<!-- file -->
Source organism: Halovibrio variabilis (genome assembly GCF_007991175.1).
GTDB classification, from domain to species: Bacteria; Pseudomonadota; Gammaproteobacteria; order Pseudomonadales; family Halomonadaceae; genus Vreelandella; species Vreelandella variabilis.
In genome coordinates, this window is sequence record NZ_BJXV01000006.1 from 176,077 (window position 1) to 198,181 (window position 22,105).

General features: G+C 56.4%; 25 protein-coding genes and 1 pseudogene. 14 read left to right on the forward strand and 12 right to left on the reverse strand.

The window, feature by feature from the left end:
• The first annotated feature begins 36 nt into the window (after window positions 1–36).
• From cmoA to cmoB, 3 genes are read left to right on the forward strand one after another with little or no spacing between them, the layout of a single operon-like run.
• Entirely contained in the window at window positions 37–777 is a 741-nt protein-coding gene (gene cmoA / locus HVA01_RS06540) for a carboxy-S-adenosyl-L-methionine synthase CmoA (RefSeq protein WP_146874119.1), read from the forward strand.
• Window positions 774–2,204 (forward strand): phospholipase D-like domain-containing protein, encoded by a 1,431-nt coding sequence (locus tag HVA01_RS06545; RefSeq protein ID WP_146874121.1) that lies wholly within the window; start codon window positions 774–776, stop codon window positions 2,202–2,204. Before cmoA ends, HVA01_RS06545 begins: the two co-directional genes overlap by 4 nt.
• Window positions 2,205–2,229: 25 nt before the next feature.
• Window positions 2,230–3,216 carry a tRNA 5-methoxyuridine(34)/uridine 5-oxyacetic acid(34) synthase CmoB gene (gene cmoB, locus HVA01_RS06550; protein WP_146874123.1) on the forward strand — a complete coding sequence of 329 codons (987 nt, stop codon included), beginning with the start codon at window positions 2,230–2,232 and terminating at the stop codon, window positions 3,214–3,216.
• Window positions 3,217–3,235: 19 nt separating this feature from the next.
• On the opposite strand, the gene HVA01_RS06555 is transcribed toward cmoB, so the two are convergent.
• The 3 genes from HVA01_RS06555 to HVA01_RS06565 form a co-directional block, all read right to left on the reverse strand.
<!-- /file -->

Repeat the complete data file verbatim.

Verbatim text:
Source organism: Halovibrio variabilis (genome assembly GCF_007991175.1).
GTDB classification, from domain to species: Bacteria; Pseudomonadota; Gammaproteobacteria; order Pseudomonadales; family Halomonadaceae; genus Vreelandella; species Vreelandella variabilis.
In genome coordinates, this window is sequence record NZ_BJXV01000006.1 from 176,077 (window position 1) to 198,181 (window position 22,105).

General features: G+C 56.4%; 25 protein-coding genes and 1 pseudogene. 14 read left to right on the forward strand and 12 right to left on the reverse strand.

The window, feature by feature from the left end:
• The first annotated feature begins 36 nt into the window (after window positions 1–36).
• From cmoA to cmoB, 3 genes are read left to right on the forward strand one after another with little or no spacing between them, the layout of a single operon-like run.
• Entirely contained in the window at window positions 37–777 is a 741-nt protein-coding gene (gene cmoA / locus HVA01_RS06540) for a carboxy-S-adenosyl-L-methionine synthase CmoA (RefSeq protein WP_146874119.1), read from the forward strand.
• Window positions 774–2,204 (forward strand): phospholipase D-like domain-containing protein, encoded by a 1,431-nt coding sequence (locus tag HVA01_RS06545; RefSeq protein ID WP_146874121.1) that lies wholly within the window; start codon window positions 774–776, stop codon window positions 2,202–2,204. Before cmoA ends, HVA01_RS06545 begins: the two co-directional genes overlap by 4 nt.
• Window positions 2,205–2,229: 25 nt before the next feature.
• Window positions 2,230–3,216 carry a tRNA 5-methoxyuridine(34)/uridine 5-oxyacetic acid(34) synthase CmoB gene (gene cmoB, locus HVA01_RS06550; protein WP_146874123.1) on the forward strand — a complete coding sequence of 329 codons (987 nt, stop codon included), beginning with the start codon at window positions 2,230–2,232 and terminating at the stop codon, window positions 3,214–3,216.
• Window positions 3,217–3,235: 19 nt separating this feature from the next.
• On the opposite strand, the gene HVA01_RS06555 is transcribed toward cmoB, so the two are convergent.
• The 3 genes from HVA01_RS06555 to HVA01_RS06565 form a co-directional block, all read right to left on the reverse strand.